By Taher El Moataz Bellah
On 28 January 2011 Mohamed Faramawy was present in Tahrir Square. Despite being a member of the Muslim Brotherhood, his decision to join was motivated by a duty to topple a corrupt regime and not by the orders of the outdated and opportunistic guidance office. Faramawy, 31, did not throw a single rock during the severe clashes with the brutal central security forces (CSF). This was not out of fear or weakness, but rather out of deep conviction that the values being chanted were more powerful than all the sticks, gas canisters and bullets combined.
At one point, a high ranking officer declared the fighting was over. 15 soldiers were trapped inside a building, he said, afraid to come out as they were out of ammo, and asked for their help to get them out safely. At first, the officer’s proposal was fiercely opposed by some protesters; however, Faramawy succeeded in convincing the angry mob that there was nothing revolutionary in attacking 15 unarmed soldiers. They formed a human chain to secure the soldiers’ passage back to their colleagues, only to have the protesters shot with live ammo by the same soldiers shortly afterwards. Faramawy collapsed on the ground, suffering a devastating leg injury that required nine operations over the course of six months to repair, during which he was not able to move from bed.
Faramawy, who had devoted his life to education since graduating from Al-Azhar University, was not restrained by his injury. He founded the Nawaya Academy for young children, which according to its official page aims to raise an ethical and innovative generation who overcome differences among Egyptians and value the country over the individual. Faramawy was never a member of the Freedom and Justice Party, the political arm of the Brotherhood. He was responsible for developing extracurricular activities and arranging both educational and recreational trips for the children who constituted the cubs unit of the Brotherhood. While he didn’t believe politics could change lives for the better and instead focused on education, it was not long before politics has once again impacted his life.
On 18 July, protesters at Rabaa Al-Adaweya claimed to have discovered a thief and started beating him viciously. Faramawy, whose nature as a good Samaritan had been unchanged by the aforementioned incident, stepped in to protect the accused man and volunteered to take him to the nearest hospital. On the way to the hospital, however, they were stopped at a checkpoint and the man they were trying to rescue informed the officers that Faramawy and his friends had come from Rabaa and were responsible for his injuries. Once the officers heard the word Rabaa, they were detained and thoroughly searched. They found a picture of Faramawy shaking hands with Ismail Hania, concluding that he was a member of the Hamas militia (although it was from a humanitarian mission to Gaza). He was transferred with his friends to the highly guarded Scorpion prison and was deprived of his normal legal rights.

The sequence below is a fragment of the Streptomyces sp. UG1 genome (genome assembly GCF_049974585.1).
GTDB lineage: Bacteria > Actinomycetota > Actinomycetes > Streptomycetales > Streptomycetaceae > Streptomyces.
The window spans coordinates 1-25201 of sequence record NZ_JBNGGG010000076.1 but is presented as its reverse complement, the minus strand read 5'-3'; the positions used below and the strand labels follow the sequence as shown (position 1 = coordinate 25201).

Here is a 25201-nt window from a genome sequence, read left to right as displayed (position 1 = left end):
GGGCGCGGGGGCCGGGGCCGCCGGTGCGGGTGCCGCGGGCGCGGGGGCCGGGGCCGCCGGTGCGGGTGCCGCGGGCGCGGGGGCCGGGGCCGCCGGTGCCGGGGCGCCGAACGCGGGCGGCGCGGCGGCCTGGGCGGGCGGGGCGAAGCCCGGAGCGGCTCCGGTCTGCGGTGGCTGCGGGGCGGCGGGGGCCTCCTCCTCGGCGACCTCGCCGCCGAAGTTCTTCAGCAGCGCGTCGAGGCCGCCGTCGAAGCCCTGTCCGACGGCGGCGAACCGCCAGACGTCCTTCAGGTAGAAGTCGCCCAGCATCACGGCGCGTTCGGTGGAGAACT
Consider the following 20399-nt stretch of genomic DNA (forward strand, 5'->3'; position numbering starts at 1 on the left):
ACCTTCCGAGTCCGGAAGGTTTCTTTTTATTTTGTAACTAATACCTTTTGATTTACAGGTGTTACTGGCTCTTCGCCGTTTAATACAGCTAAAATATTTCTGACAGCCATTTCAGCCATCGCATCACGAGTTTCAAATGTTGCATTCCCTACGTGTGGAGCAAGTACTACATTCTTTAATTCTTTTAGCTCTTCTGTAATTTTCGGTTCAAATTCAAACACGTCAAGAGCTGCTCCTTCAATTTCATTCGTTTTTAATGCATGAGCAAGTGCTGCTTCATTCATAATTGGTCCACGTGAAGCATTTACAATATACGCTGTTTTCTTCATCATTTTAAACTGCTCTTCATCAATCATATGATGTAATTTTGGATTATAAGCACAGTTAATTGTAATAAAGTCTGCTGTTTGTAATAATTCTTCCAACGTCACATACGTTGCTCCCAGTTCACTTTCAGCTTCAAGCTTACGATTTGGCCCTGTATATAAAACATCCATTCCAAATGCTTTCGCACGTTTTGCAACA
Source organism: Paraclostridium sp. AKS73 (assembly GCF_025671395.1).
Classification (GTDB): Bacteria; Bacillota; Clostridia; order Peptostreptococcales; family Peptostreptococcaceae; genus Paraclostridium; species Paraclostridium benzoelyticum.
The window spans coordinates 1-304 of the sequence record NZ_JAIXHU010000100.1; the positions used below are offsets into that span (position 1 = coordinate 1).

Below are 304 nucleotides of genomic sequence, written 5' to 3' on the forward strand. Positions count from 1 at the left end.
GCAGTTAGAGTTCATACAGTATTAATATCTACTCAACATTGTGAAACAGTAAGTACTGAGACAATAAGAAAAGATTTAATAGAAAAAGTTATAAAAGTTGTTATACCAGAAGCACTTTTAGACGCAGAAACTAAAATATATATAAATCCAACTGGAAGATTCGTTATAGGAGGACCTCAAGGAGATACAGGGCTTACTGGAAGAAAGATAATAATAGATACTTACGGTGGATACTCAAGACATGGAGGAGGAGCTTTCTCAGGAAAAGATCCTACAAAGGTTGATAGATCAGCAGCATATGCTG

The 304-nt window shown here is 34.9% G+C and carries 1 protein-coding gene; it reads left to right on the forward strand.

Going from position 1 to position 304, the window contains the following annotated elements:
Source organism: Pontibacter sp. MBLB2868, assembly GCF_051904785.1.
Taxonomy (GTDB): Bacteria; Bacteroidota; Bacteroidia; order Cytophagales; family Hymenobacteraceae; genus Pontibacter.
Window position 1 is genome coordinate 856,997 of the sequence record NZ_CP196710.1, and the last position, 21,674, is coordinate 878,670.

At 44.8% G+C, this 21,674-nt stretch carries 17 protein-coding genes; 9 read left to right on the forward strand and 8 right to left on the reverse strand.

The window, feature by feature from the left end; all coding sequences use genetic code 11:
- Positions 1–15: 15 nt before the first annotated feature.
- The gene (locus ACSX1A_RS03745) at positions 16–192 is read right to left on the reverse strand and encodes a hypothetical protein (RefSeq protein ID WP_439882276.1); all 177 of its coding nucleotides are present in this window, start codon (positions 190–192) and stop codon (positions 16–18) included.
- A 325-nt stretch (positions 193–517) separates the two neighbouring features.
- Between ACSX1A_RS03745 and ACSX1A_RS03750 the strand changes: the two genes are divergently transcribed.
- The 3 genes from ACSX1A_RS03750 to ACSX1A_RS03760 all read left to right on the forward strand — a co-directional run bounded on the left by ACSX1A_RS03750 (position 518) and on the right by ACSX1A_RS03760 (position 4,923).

This incident is largely indicative of the enormous confusion and turmoil in Egypt these days. The Ministry of Interior was perceived after 30 June as the guardian of the uprising simply by not clashing with protesters, which has served to patch up its endless human rights abuses under the Mubarak regime. However, to truly fulfil their mandate, the police should guard all citizens, regardless of their political affiliation and protect all public buildings and private property, regardless of who their owners are. However, instead of preventing bloodshed, the police have refrained from intervening. This has discouraged members of the Brotherhood from resorting to any national dialogue, as incidents like the unjust and vengeful detainment of Faramawy and others like him remind them of the dark era of state security’s night visits, making them certain that the only alternative to Rabaa would either be the grave or prison.
No problem can be solved by ignoring it. The government should prove to Brotherhood members (those who didn’t incite violence) that they will not be excluded or isolated from the public sphere upon their departure from Rabaa. Formal channels of communication should be established and a solution should be reached as soon as possible to avoid further escalation. As the saying goes, a noise ignored will only keep increasing. The MOI should be reminded that it belongs to all Egyptians, while the army should refrain from its publicly supported excessive brutality that has resulted in the death of 51 protesters, leaving more mourning families than Mohamed Mahmoud. People might not sympathise with the Brotherhood, yet everyone sympathises with blood. Enough blood already. The guidance office should immediately resign. The lust of the old for their leather seats has only brought the youth closer to their coffins.
Taher El Moataz Bellah is the president of the AUC student union